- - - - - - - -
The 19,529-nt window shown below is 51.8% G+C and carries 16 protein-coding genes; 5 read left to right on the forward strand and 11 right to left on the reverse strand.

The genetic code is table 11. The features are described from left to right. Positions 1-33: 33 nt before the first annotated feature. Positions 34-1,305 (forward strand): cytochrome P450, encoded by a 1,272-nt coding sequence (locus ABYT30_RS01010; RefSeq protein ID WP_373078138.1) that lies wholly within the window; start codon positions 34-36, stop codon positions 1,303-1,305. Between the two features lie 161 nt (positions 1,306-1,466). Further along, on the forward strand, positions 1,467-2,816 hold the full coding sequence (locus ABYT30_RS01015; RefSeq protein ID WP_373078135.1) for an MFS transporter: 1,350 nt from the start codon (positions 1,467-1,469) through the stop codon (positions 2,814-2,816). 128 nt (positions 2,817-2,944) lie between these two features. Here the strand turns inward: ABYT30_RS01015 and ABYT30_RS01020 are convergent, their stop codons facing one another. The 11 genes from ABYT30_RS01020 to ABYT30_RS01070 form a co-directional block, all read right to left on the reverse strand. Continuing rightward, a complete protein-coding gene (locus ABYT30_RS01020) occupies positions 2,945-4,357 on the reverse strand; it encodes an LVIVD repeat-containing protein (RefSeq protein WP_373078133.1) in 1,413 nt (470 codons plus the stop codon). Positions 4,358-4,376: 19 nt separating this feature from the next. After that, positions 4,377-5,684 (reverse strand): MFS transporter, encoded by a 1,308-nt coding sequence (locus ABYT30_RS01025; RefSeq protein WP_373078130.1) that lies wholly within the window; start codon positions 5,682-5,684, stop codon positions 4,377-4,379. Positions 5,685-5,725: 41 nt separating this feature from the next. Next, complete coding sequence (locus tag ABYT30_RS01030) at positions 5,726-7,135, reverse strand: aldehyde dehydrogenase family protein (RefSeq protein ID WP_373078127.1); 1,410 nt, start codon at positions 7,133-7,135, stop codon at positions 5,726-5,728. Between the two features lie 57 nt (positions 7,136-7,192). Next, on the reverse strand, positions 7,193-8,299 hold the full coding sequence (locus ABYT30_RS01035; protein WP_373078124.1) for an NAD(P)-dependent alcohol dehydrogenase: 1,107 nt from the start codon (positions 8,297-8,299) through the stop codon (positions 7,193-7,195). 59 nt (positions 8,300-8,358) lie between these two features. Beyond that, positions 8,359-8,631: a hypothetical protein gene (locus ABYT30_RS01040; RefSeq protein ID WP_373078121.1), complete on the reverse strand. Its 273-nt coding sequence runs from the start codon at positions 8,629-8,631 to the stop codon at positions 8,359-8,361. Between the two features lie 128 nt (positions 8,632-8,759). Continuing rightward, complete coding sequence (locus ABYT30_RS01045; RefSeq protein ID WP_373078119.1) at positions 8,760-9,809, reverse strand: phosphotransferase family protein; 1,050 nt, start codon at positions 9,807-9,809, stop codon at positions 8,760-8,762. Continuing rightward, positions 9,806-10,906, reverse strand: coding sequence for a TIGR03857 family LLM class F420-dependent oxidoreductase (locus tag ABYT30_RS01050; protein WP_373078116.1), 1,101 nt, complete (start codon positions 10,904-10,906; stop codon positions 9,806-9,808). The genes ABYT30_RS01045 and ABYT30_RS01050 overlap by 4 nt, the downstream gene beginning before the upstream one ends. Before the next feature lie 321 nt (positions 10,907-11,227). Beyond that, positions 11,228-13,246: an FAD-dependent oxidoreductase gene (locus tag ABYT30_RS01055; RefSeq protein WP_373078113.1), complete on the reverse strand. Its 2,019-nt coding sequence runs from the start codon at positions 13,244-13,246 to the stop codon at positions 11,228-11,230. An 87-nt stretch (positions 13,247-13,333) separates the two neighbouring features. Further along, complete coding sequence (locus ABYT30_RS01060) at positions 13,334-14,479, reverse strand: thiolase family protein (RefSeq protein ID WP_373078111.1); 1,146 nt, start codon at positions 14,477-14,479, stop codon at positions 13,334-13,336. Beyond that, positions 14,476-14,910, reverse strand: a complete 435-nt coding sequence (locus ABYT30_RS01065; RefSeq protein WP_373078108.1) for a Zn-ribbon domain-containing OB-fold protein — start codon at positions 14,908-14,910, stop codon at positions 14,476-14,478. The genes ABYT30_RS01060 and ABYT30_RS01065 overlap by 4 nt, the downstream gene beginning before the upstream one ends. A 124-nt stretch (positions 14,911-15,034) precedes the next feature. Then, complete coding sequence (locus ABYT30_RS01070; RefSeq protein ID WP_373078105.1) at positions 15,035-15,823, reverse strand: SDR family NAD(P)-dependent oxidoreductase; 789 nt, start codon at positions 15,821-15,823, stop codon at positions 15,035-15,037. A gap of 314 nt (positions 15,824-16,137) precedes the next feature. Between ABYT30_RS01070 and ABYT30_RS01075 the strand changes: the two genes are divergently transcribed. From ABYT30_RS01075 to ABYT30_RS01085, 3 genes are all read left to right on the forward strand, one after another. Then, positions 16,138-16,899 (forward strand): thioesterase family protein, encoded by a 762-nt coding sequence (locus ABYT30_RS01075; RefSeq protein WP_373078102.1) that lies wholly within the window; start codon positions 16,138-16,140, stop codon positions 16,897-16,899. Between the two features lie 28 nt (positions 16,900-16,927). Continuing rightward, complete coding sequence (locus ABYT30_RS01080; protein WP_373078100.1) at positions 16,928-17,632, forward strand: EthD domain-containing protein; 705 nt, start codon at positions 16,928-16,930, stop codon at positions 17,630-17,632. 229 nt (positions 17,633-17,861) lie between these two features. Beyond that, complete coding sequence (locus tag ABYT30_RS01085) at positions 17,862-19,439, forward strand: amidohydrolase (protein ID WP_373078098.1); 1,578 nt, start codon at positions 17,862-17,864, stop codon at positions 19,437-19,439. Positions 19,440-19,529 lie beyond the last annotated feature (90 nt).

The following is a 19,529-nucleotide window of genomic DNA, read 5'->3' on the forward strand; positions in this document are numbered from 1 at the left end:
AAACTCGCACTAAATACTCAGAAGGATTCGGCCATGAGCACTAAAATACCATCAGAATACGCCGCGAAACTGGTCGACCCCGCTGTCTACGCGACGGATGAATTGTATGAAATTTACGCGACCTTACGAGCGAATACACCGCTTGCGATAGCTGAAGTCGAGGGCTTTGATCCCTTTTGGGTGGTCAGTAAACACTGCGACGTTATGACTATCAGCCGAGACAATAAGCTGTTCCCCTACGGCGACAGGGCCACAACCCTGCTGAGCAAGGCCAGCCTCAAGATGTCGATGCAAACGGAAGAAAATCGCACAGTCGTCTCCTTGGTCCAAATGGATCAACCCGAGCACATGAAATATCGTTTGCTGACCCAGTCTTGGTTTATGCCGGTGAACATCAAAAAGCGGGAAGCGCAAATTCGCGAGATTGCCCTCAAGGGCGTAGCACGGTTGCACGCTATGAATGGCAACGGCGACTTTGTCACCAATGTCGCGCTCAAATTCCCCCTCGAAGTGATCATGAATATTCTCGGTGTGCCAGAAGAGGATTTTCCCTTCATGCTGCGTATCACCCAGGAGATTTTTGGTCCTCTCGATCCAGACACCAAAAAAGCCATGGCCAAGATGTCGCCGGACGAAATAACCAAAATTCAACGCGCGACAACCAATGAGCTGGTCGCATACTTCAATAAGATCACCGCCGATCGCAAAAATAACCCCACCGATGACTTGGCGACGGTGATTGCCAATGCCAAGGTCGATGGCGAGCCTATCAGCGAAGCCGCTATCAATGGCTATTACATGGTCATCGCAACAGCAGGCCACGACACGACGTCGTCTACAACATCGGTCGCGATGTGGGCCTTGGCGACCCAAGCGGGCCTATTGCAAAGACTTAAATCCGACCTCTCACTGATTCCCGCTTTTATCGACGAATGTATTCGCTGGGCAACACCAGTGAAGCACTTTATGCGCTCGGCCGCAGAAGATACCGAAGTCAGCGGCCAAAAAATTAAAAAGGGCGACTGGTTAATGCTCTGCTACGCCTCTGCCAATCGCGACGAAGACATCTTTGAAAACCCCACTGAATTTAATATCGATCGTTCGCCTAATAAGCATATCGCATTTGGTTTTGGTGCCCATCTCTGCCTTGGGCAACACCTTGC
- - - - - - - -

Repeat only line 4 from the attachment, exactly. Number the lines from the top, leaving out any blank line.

AAACTCGCACTAAATACTCAGAAGGATTCGGCCATGAGCACTAAAATACCATCAGAATACGCCGCGAAACTGGTCGACCCCGCTGTCTACGCGACGGATGAATTGTATGAAATTTACGCGACCTTACGAGCGAATACACCGCTTGCGATAGCTGAAGTCGAGGGCTTTGATCCCTTTTGGGTGGTCAGTAAACACTGCGACGTTATGACTATCAGCCGAGACAATAAGCTGTTCCCCTACGGCGACAGGGCCACAACCCTGCTGAGCAAGGCCAGCCTCAAGATGTCGATGCAAACGGAAGAAAATCGCACAGTCGTCTCCTTGGTCCAAATGGATCAACCCGAGCACATGAAATATCGTTTGCTGACCCAGTCTTGGTTTATGCCGGTGAACATCAAAAAGCGGGAAGCGCAAATTCGCGAGATTGCCCTCAAGGGCGTAGCACGGTTGCACGCTATGAATGGCAACGGCGACTTTGTCACCAATGTCGCGCTCAAATTCCCCCTCGAAGTGATCATGAATATTCTCGGTGTGCCAGAAGAGGATTTTCCCTTCATGCTGCGTATCACCCAGGAGATTTTTGGTCCTCTCGATCCAGACACCAAAAAAGCCATGGCCAAGATGTCGCCGGACGAAATAACCAAAATTCAACGCGCGACAACCAATGAGCTGGTCGCATACTTCAATAAGATCACCGCCGATCGCAAAAATAACCCCACCGATGACTTGGCGACGGTGATTGCCAATGCCAAGGTCGATGGCGAGCCTATCAGCGAAGCCGCTATCAATGGCTATTACATGGTCATCGCAACAGCAGGCCACGACACGACGTCGTCTACAACATCGGTCGCGATGTGGGCCTTGGCGACCCAAGCGGGCCTATTGCAAAGACTTAAATCCGACCTCTCACTGATTCCCGCTTTTATCGACGAATGTATTCGCTGGGCAACACCAGTGAAGCACTTTATGCGCTCGGCCGCAGAAGATACCGAAGTCAGCGGCCAAAAAATTAAAAAGGGCGACTGGTTAATGCTCTGCTACGCCTCTGCCAATCGCGACGAAGACATCTTTGAAAACCCCACTGAATTTAATATCGATCGTTCGCCTAATAAGCATATCGCATTTGGTTTTGGTGCCCATCTCTGCCTTGGGCAACACCTTGC